Segment number nine is three-sixteenths of an inch long. It has a width of about a quarter of an inch at its widest spot, a height of about three-sixteenths of an inch, and a circumference of about seven-eighths of an inch. This segment is situated at the junction with the Baby Goat’s forked tail.

This tail consists of two appendages that form a forked tail, which is one inch long. These appendages are flat and thin with a thickness of about one-sixteenth of an inch. Each appendage is crowned with a boot, which Glenn Young described as being similar to the curved tail that graces Z-Man’s Slim SwimZ, which is a swimbait. The length of the boot is about three-eighths of an inch, and it is five-sixteenths of an inch wide at its widest spot. The heel of the boot is endowed with a ridge that is five-sixteenths of an inch long. Each ridge is a tiny extension of the two thin and flat appendages on which the boots are molded. Three minute and pointed appendages, which are about one-sixteenth of an inch long, adorn each of the ridges. The tail’s epidermis is essentially smooth, but each of the four flat sides are subtly pockmarked with eight tiny pimple-like features.

From the tip of its head to the tip of its tail, the Baby Goat’s dorsal and ventral areas are identical.

It is manufactured in the following hues: Black/Blue, Canada Craw, The Deal, Green Pumpkin, Green Pumpkin/Orange, Hot Craw, Hot Snakes, Okeechobee Craw, Pearl, and Watermelon Red.

It is not impregnated with salt and scent. It is exceedingly buoyant.

It is manufactured with a soft-plastic material that is called ElaZtech, which is an astonishingly durable material that will allow anglers to tangle with scores and perhaps a hundred or more largemouth bass, smallmouth bass, and spotted bass before the Baby Goat will become too tattered and torn to stay properly affixed to a mushroom-style jig. And if Midwest finesse anglers insert the head of a mushroom-style jig slightly inside the tip of the anterior section of the Baby Goat, its durability and longevity will be enhanced; for more information about this tactic, see the link at endnote number four.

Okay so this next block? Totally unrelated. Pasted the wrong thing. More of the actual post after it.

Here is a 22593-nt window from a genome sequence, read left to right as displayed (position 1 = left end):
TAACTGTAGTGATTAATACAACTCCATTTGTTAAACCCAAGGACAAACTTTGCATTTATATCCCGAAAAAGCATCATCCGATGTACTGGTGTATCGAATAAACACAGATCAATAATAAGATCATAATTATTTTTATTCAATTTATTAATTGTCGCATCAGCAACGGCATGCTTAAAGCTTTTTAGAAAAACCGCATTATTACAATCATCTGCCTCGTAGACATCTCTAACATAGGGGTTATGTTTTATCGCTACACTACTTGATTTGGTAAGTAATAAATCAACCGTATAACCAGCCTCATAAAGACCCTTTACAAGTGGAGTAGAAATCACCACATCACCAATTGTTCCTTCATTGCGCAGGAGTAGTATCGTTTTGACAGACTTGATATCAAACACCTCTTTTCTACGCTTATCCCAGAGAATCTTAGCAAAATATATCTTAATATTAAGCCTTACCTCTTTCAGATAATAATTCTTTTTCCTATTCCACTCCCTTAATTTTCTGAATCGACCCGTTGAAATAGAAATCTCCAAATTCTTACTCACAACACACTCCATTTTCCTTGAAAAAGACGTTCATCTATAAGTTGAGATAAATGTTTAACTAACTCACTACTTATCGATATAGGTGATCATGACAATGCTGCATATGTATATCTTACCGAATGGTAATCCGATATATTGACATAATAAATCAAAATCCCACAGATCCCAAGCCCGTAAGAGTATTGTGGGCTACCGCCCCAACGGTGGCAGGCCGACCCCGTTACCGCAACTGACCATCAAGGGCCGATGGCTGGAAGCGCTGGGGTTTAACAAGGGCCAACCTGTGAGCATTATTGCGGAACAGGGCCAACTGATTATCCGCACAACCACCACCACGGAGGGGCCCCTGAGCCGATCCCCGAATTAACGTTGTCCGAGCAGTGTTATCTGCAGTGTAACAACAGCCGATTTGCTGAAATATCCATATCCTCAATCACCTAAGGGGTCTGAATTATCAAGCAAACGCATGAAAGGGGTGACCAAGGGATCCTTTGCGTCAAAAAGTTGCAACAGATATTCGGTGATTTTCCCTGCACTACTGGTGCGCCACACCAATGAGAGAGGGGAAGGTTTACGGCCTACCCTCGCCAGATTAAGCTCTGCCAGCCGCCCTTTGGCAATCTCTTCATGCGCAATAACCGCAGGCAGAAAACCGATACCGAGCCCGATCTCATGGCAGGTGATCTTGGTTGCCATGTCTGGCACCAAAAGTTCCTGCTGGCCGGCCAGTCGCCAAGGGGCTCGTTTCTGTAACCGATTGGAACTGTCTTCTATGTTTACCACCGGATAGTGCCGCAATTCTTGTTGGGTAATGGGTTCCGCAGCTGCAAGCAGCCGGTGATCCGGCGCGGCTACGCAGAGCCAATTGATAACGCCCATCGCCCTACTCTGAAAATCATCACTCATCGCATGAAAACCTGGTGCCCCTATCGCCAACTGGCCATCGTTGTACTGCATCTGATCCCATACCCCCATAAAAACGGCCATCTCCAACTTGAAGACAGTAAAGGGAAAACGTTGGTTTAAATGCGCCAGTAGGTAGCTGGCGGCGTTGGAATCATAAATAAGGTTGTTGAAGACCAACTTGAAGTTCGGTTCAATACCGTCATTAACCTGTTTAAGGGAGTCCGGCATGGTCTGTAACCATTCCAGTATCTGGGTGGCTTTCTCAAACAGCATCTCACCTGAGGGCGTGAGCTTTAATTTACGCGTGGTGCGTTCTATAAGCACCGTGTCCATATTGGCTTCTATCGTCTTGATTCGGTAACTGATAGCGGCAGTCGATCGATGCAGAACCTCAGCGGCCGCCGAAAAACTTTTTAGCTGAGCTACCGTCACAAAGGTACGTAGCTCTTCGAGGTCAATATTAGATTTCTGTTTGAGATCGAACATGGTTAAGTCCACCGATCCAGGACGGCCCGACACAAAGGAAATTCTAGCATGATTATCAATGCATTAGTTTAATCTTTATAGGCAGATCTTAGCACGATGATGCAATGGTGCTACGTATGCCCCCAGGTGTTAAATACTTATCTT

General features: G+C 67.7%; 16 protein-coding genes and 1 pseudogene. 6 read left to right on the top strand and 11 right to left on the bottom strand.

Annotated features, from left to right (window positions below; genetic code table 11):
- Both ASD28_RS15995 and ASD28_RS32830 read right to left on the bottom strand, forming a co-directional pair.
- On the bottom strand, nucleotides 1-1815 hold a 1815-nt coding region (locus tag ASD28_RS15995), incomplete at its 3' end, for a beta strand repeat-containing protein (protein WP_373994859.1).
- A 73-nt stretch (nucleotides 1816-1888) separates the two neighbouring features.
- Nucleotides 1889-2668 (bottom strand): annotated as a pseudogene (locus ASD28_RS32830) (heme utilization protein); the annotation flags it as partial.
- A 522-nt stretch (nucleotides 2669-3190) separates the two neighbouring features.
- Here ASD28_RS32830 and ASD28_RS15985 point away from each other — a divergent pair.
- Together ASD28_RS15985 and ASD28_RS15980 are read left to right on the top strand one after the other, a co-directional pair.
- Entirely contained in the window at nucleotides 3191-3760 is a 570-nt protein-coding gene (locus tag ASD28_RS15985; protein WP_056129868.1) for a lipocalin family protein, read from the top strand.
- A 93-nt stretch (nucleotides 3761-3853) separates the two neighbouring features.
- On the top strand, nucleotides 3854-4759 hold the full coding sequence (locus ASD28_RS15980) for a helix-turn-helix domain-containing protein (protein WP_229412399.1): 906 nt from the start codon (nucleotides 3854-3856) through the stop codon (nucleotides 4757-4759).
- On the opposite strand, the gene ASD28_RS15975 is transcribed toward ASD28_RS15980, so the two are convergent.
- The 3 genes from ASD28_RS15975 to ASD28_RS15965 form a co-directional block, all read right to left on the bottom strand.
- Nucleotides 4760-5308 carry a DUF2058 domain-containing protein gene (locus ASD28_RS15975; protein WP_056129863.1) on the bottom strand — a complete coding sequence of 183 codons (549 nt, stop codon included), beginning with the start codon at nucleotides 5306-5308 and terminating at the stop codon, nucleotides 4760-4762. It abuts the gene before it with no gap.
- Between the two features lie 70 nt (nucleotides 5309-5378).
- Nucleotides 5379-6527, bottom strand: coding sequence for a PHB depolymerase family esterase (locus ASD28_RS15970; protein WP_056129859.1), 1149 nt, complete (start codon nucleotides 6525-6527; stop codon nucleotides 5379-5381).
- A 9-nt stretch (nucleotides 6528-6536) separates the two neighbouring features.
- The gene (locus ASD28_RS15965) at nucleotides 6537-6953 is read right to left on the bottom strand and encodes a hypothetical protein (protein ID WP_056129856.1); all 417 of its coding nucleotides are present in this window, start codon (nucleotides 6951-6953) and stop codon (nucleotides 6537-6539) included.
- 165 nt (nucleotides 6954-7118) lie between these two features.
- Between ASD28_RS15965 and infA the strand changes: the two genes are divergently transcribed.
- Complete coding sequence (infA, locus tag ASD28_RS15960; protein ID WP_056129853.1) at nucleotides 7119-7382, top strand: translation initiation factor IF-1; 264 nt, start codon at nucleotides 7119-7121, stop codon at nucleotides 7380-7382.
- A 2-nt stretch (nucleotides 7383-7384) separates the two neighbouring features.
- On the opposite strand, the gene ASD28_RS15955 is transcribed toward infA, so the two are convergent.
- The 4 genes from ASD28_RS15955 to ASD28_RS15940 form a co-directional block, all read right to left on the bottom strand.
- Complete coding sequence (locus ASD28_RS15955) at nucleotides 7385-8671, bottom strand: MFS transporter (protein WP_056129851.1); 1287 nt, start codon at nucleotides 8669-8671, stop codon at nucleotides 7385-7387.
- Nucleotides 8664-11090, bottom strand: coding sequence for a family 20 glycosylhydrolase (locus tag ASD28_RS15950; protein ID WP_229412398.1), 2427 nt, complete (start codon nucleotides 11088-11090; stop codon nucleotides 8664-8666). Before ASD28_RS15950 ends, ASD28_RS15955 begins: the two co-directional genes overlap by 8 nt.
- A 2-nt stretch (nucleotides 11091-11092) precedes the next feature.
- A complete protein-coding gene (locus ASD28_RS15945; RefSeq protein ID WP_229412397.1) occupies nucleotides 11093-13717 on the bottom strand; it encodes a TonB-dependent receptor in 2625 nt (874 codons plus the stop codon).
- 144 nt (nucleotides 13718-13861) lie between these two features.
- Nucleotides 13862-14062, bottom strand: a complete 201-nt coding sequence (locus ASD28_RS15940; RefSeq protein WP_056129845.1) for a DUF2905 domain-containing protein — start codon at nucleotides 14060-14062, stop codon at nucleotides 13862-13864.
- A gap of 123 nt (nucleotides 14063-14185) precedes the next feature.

A package of six costs $4.99. Most of the different hues will be available for an anglers to purchase around Dec. 15.


  1. Here are three links to more insights about the Baby Goat and its siblings on Z-Man’s website:;;
  2. Here is a link to the Z-Man’s introduction of the Baby Goat and its siblings to the angling world on July 14:
  3. Midwest finesse anglers will affix it to a Z-Man’s OG Mushroom Jighead and present it to their largemouth bass, smallmouth bass, and spotted bass quarries with all six of the standard Midwest finesse retrieves at a variety of water depths. Here is the link to the Midwest Finesse column that explains how to employ those six retrieves or slight variations of them: What’s more, when it is affixed to a jig, the Baby Goat can be presented to largemouth bass, smallmouth bass, and spotted bass that are suspended by employing it with a vertical presentation, which is a tactic that the late and great Guido Hibdon, who was one of the pioneers of Midwest finesse fishing, used to employ back in the 1990s with a tube, such as his G-2 tubes, on the highland reservoirs in the Ozarks.
  4. Here is a link to a Midwest finesse column about how to insert the head of a jig inside the anterior section of the Baby Goat or other soft-plastic baits: We must note, however, that it is a difficult chore to execute this insertion tactic with the Baby Goat.